This is the first episode in a series exploring the process behind some high-quality items and the dedication their creators put into their craft.
Chris Dekerf designs and creates custom made-to-order bicycles. He starts with a design unique to each customer and produces a frame that's hand made in his workshop every step of the way. The dedication to his craft is obvious and even after 25 years in business he is always looking for ways to improve the frame-building process.
For more info on Chris or his bikes visit: dekerf.com
What's it like to get a Sweetpea? We had some lovely ladies sit down and tell us.
Some say it's the fit, some say it's the process. We say that these are built for love, just like you.
Despite the unrelenting rain, the Hell of the Northcote 40km ride through the cobble stone lanes of Melbourne is not a race just a hell of a lot of fun.
Exclusively for Sotheby’s Dutch designer Herman van Hulsteijn created a very special edition of 9 extraordinary Vanhulsteijn bicycles covered in a dazzling coat of Japanese urushi lacquer and gold leaf.
The curve is the single most distinguishing feature of this bicycle, stretching from the saddle toward the handlebars in front and terminating at the rear wheel at the back. It appears as if the rider is floating in mid-air. This particular bike design grew out of Hermans need to create ‘a good looking cycle’: a head-turner that is designed for fast, comfortable rides. At first he build a prototype just to himself, but as soon as he started riding around the city everybody wanted one. After selling a first batch of bikes, printed press and bloggers also noticed the innovative look of the Vanhulsteijn bicycle. This jump-started the development of the bike and allowed Herman to open the Vanhulsteijn shop and broaden his international clientele. Today the Vanhulsteijn bicycles are still handcrafted completely out of stainless steel in the middle of Arnhems working-class quarters by a small team of craftsmen using the latest techniques and a wide variety of high quality parts.
For this occasion Vanhulsteijn teams up with two Russian artisans who specialize in Japanese lacquer techniques called urushi. This particular style of lacquer, Tsugaru Nuri implements several layers of gold leaf to achieve a stunning, rich effect that contrasts beautifully with the industrial parts of the bike. The layer of precious metal glows underneath the lacquer and creates an enormous feeling of depth whereby the pattern almost appears to be three dimensional. A pleasant side effect of this ancient Japanese technique is that every bike will have a naturally unique pattern.
Needless to say all the bikes are fitted with the highest quality components available today which are listed below. Beside the frame, Herman van Hulsteijn designed the signature parts like the elegantly shaped brake levers and pedals himself. Every single part that has no lacquer on it was carefully polished by hand to highlight their shape. The ray-skin upholstery of the saddle and handle bar tops off the luxury look of the bike. Ultimately the bicycle is finished off with the Vanhulsteijn logo’s and number in the Maki-e technique: different grain sizes of gold dust sprinkled in urushi lacquer.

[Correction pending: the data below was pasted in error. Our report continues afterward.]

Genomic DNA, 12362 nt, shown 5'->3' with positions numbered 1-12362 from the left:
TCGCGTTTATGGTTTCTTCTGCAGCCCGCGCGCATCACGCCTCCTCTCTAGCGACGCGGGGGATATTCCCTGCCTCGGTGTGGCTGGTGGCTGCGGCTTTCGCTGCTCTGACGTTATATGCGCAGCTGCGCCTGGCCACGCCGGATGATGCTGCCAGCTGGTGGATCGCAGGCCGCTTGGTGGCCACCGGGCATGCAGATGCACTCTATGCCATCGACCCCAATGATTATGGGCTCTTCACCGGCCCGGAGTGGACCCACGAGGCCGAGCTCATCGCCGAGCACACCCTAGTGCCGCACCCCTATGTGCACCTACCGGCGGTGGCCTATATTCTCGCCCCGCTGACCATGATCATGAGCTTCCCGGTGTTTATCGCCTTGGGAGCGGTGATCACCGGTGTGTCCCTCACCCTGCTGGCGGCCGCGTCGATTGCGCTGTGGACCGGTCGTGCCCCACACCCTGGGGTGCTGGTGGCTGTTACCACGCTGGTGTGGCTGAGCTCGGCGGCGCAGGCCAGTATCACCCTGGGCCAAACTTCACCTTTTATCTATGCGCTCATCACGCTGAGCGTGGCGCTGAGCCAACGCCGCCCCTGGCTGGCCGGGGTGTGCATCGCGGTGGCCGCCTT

Urushi is the sap of the urushi or lacquer tree (rhus vernicifera). It is a member of the sumac family (anacardiaceae) and native to China, Korea, Japan and the eastern Himalayas. The sap of this tree contains a resin (urushiol) which, when exposed to moisture and air, polymerizes and becomes a very hard, durable, plastic-like substance. Urushi is in fact a natural plastic. The process of applying the lacquer is long and labour intensive: independent of the size of the surface it takes on average 6 months to carry out the finishing. In some cases 60 layers are applied and polished by hand. Depending on the kind of lacquer the time it takes a single layer to dry can take from 2 hours up to 3 months. Due to its fascinating characteristics which are both sustainable and esthetically beautiful, urushi is still used for a wide variety of purposes.
From its first use in the making of bowls, plates, trays, sake cups, boxes, combs and other objects, the use of urushi developed along with Japanese culture. In Japan the urushi bowl or plate became a part of the harmony of traditional Japanese food. In the noble court culture classical styles took form. Maki-e and raden urushi techniques elegantly used gold and silver to ennoble furniture, make up accessories, toys and writing implements. Urushi also became an integral part of the harmony of Natsume (tea canisters), Kogou (incense burners) and other tools and utensils used in the tea ceremony. In the Edo period people adorned themselves with urushi medicine cases, combs and hairpins. Many of these objects can be found in museums and private collections today.
In the 20th century a number of designers working in France began to use Asian lacquer for furniture and other decorative arts. Eileen Gray and Jean Dunand are two of the artists who produced screens, furniture and paintings using Asian lacquer. Today, while many craftspeople still make beautiful lacquer ware, urushi has become an important material in the art scene in Japan and other parts of Asia. Contemporary artists are increasingly working with urushi, its colors, shapes and techniques in their paintings, art objects and jewelry.
This combination of contemporary design and traditional craft is made to order and tailor made to Sotheby’s clients in a limited edition of 9 bicycles. For further inquiries contact us at info[at]vanhulsteijn.com.